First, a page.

Who could argue with these insights?

But as we all know, with great power comes great responsibility. ML has the power to find new insights in our data, find new ways to optimize processes, maximizing profit and minimizing cost. It also has the potential to augment some of our worst flaws and augment existing biases. I recently re-read Cathy O’Neil’s phenomenal book “Weapons of Math Destruction” on the risks we take with ML, and it feels incredibly relevant to this situation. Many in the traditional Tableau userbase may have little experience with ML up until now (yes, we do love TabPy), so it’s worth highlighting some of her advice through a Tableau lens. Consider this my own take on her book, which you should read!

Two seminal works on the possible impacts of irresponsibly-deployed artificial intelligence.

The author lays forth 4 potential (and historical) problems with ML, and I’ve added on two of my own, along with my suggestions on how to approach each. Each of these, if followed, will help us create and deploy models that are not only more responsible but also more effective, removing detrimental human bias and adding efficiency wherever possible.

Her 4…

  • Scalability
  • Lack of Opacity
  • Model Regulation
  • Contestability

…and my own few…

  • Confusing Optimization for Innovation
  • Confusing Metrics and Targets


This is literally the entire concept of creating citizen data scientists. We’re looking to allow more people to implement more data science in more places. It’s also the single biggest risk. Anything deployed irresponsibly can cause damage, but people’s inherent trust in AI and their willingness to “Set it and forget it” means that it can impact business processes at massive scale. O’Neil notes that the ease at which ML is scaled now (and the ease of scaling its impacts as well) means that irresponsible usage can have dangerous implication. Whether the negative impact is a social one (AI has been used to justify over-policing poor neighborhoods) or a business one (a poorly trained model could tell you to sell the wrong products to the wrong people), the ability to scale AI’s impact is also the ability to scale its potential for failure. Fear not! If attention is paid to the rest of her notes, ML can be deployed responsibly and in a helpful manner.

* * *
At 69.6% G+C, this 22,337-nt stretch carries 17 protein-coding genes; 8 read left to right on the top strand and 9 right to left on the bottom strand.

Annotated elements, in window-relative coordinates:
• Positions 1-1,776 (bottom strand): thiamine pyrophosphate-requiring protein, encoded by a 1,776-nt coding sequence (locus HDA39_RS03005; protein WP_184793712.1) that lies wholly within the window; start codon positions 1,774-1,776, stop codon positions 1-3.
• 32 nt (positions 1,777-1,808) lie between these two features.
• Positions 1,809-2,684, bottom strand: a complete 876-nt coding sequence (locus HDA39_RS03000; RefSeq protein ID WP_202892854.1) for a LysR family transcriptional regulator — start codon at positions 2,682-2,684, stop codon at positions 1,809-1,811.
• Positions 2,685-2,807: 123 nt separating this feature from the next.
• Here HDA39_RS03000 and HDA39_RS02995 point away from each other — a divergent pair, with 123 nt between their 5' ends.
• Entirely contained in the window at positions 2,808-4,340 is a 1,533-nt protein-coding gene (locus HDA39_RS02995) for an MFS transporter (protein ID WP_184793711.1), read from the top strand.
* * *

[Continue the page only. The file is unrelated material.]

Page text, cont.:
Too often, ML models are trained on an entire dataset, deployed and accepted without appropriate documentation. A successful model should allow the end users to see what goes INTO it so they know they can trust what comes OUT of it. ML models are built entirely on training datasets, which are historical records. Historical records reflect our own biases in every way. These biases may be innocuous (an ML model would find that I should work harder before I’ve had my coffee) or massively impactful (ML models will reinforce histories of racism, sexism, and a whole host of -phobias). Avoiding opacity helps to build trust in your model, as well as allowing users to recommend additional variables that SHOULD be included in it. Even if we exclude the directly discriminatory elements, how many other elements correlate with those? Amazon was forced to scrap a hiring algorithm after it recommended not hiring attendees of all-female colleges. What proxies exist in your data, and how will you guard against them? Predictions helps with this in that it shows primary drivers of a prediction. Documenting the rest of your model is a key step to building trustworthy, effective models. Einstein’s ability to surface the reason for a prediction helps with accountability and transparency.

A prediction may not raise eyebrows until you look into the explanations behind it.

Difficult to Contest

ML models, at the end of the day, surface predictions, not sureties. They may seem similar, but it’s an important distinction. Especially when it comes to making high-impact decisions (remember that “impact” applies not only to the business, but the consumer as well), presenting AI projections as fact is irresponsible, and consumers should be protected from fully AI-based decisions.